HP this week at Software Universe offered details about how it plans to build out its software and services business. Here are 10 things we learned that show us HP is serious about software.
1. Chairman and CEO Mark Hurd told the more than 2,600 attendees that HP invests nearly US$4 billion in R&D spending annually, 70 per cent of which he reported "was spent on some sort of software, in the area of US$2.8 billion to $3 billion."
"To be the best software maker in the world, it is important we have the best software business in each category, not just market share," Hurd told attendees.
2. HP overall "broke the $100 billion revenue mark"; and its software business unit, though small in comparison to its hardware business, went from "marginally profitable" -- a few years ago it represented less than 1 per cent of HP's revenue -- to the fastest growing business within HP, with 3,500 employees. The company reported US$2 billion in software revenue in the past, and today, industry estimates show software is garnering closer to US$3 billion in revenue, HP said.
3. HP this week inked a deal with hypervisor market leader VMware designed to help HP management-software better manage and optimize virtual-server environments. Industry watchers called the deal a first of its kind among the Big Four management vendors, and anticipate that virtual systems management -- today a nascent market -- will be a game-changing technology in the future.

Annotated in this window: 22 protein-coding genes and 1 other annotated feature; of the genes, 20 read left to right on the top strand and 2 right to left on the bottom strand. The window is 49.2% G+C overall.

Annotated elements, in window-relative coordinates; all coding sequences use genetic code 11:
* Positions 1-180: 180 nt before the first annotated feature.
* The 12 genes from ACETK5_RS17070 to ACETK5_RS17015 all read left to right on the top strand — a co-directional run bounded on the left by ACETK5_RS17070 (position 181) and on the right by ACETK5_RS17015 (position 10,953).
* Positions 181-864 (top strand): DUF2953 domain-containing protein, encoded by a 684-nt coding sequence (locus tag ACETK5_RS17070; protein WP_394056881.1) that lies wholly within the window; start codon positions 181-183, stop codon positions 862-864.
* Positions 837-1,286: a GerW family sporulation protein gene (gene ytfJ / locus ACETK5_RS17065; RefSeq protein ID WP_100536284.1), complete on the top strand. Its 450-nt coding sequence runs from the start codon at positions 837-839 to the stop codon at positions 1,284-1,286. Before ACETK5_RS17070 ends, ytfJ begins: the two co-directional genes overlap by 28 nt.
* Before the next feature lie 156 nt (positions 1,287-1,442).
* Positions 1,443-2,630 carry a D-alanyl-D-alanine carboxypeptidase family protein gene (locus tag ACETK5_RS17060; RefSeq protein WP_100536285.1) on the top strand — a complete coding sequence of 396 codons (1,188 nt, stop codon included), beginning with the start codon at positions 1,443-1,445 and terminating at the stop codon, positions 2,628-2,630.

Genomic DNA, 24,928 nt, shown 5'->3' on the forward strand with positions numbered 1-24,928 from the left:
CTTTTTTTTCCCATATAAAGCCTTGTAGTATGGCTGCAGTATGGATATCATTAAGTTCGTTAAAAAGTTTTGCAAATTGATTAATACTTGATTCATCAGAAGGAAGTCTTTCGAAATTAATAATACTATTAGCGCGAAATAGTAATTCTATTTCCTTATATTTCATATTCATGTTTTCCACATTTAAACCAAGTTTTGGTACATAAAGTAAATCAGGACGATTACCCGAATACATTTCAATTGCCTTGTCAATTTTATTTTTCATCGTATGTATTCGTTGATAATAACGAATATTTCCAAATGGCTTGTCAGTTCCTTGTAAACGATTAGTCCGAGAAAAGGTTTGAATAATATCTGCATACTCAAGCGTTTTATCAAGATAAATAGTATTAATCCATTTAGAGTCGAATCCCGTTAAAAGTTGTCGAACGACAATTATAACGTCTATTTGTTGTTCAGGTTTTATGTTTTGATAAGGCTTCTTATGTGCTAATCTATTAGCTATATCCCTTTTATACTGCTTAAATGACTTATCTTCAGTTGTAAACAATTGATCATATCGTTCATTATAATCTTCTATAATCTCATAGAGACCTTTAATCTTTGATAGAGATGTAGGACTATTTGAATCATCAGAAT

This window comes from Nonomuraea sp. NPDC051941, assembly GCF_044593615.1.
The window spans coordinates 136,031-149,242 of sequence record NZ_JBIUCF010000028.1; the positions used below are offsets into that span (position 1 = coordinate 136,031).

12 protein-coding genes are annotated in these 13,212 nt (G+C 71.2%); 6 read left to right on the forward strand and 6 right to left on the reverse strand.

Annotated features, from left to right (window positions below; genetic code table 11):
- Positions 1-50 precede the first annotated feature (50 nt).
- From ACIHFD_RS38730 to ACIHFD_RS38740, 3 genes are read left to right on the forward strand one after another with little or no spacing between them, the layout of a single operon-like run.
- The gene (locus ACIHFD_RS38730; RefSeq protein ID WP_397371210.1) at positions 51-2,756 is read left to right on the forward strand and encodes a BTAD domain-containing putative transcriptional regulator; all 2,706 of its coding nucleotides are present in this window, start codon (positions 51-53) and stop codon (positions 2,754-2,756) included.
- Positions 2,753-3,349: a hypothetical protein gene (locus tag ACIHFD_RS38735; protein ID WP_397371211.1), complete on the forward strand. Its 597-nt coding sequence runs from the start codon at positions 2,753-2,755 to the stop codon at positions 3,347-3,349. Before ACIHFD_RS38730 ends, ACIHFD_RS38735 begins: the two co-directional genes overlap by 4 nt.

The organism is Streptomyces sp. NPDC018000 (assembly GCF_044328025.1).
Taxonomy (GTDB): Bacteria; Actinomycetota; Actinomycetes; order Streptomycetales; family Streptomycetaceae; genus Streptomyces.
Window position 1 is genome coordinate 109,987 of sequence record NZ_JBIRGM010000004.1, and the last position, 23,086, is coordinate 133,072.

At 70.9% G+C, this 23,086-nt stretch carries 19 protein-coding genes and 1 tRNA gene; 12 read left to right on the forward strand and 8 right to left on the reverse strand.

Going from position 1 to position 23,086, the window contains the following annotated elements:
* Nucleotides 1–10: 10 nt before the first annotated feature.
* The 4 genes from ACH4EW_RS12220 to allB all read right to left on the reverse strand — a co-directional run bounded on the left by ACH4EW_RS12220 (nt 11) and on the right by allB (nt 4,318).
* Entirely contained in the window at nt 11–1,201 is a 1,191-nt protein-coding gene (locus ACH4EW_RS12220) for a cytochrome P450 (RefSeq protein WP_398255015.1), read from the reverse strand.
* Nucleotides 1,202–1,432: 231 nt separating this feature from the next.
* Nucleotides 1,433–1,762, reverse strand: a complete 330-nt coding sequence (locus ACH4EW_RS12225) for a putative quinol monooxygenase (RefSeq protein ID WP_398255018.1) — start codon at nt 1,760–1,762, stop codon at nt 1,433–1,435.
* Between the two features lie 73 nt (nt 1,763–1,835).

"This deal is hot and it's the first of its kind that involves a major management vendor doing R&D and development work with VMware," says Evelyn Hubbert, a senior analyst with Forrester Research. "They need to deliver a product road map to prove there is substance behind this partnership."
4. The company built its software business in large part on such acquisitions as the US$4.5 billion Mercury Interactive buy and the US$1.6 billion Opsware purchase. In addition to that, HP's software acquisitions range from Peregrine Systems in 2005 to Tower Software in May 2008. Still, HP contends it's not depending on M&A to build out its software business. In fact, Tom Hogan, senior vice president for HP Software, said the vendor already earmarked more than US$400 million to spend on organic R&D within the software business unit.
"We are not dependent on M&A for innovation at HP," Hogan said. "We are driving a healthy mix of internal R&D and M&A. We don't want to just assemble companies and give you a bag of parts."
5. HP detailed integration work that shows the vendor is invested in making its software easier to use.
"HP showed us integration among its products that reflect logical and business purposes, such as integrating its change-management software into problem-resolution tools and configuration capabilities into release-control tools," Hubbert said. "These integrations help service delivery and solve business problems."